My Father Came From Italy
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As the process is quite long and complicated, it may be wise to be assisted by an expert. We are therefore thrilled today to present you with an overview provided by My Italian Family , a firm specializing in family research services to help people with an Italian origin reconnect to their roots and apply for an Italian passport. Read on for essential information that will help you get started with your Italian Dual Citizenship application. But there are other reasons why thousands of people around the world are exploring the possibility of becoming Italian Dual Citizens:.
It is not uncommon for people to believe that having one or more Italian-born Ancestor s is enough to qualify. That is certainly one of the requirements but not the only one. For example, if you are applying through your paternal grandfather your father's father , you have to prove that he never naturalized or if he did, that he took the oath after the birth of his son your father here in the US. Furthermore, paternal and maternal lines are treated differently. If you are applying through your maternal lineage, the current law granting Italian citizenship states that women could hold but not pass citizenship to children born before January 1, , the date Italy became a Republic.
So if you are applying through your maternal grandfather your mother's father , not only do you have to prove he was still an Italian citizen at the time of your mother's birth, but you also have to be born after January 1, NOTE: There are instances where your mother or father or grandmother or grandfather who were born in Italy came to the U. Thus, you would not have inherited the right to Italian Citizenship. One more constraint exists that affects some people: if your Italian Ancestor was naturalized became a US Citizen before July 1, , you do not qualify.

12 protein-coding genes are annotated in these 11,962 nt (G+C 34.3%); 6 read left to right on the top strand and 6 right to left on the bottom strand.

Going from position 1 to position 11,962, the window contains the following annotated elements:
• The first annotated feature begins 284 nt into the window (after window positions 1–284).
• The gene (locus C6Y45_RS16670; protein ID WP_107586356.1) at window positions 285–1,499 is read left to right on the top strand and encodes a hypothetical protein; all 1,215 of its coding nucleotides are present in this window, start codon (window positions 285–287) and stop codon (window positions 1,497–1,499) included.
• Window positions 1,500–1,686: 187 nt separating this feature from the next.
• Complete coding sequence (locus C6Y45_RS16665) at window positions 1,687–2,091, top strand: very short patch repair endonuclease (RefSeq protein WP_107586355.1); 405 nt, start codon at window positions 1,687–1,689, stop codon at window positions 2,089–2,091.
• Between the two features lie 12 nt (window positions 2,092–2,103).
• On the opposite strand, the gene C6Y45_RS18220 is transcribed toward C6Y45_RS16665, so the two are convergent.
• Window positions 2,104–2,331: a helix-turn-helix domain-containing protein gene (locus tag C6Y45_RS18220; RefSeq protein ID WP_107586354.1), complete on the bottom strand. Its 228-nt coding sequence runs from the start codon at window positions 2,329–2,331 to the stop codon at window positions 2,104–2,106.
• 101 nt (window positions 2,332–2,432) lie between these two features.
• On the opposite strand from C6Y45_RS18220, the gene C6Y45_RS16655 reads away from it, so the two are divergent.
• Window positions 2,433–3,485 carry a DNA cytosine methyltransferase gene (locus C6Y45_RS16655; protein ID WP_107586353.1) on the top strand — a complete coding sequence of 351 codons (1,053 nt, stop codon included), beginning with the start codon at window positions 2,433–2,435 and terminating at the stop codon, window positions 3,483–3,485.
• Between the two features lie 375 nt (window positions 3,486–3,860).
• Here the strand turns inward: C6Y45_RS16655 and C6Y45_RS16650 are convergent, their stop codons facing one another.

The rights of citizenship passing on to descendants begins after that date. You now know why you should become an Italian Dual Citizen and you know what it takes to qualify, so now what?
Maria Coletta McLean
Armed with a lot of patience, long lasting energy and yes, money, you will have to prove that your Ancestor was Italian, that he or she was still Italian before the birth of his son or daughter here in the US and document the family lineage connecting you to your Italian-born Ancestor. You must gather certified copies of birth, marriage, divorce and death records of your parents, grandparents and perhaps even great grandparents, as well as your own and your spouse. You will need to clear your personal calendar to find the time for researching, discovering, ordering and amending vital records.
So all in all, it is not uncommon to spend a year or more preparing your application. If you are serious about applying for Italian Dual Citizenship, don't delay. Make your appointment with the Italian Consulate that has jurisdiction over the State where you reside as soon as possible. What inspired you to establish My Italian Family? After working in the financial industry for almost a decade, I decided to start my own business.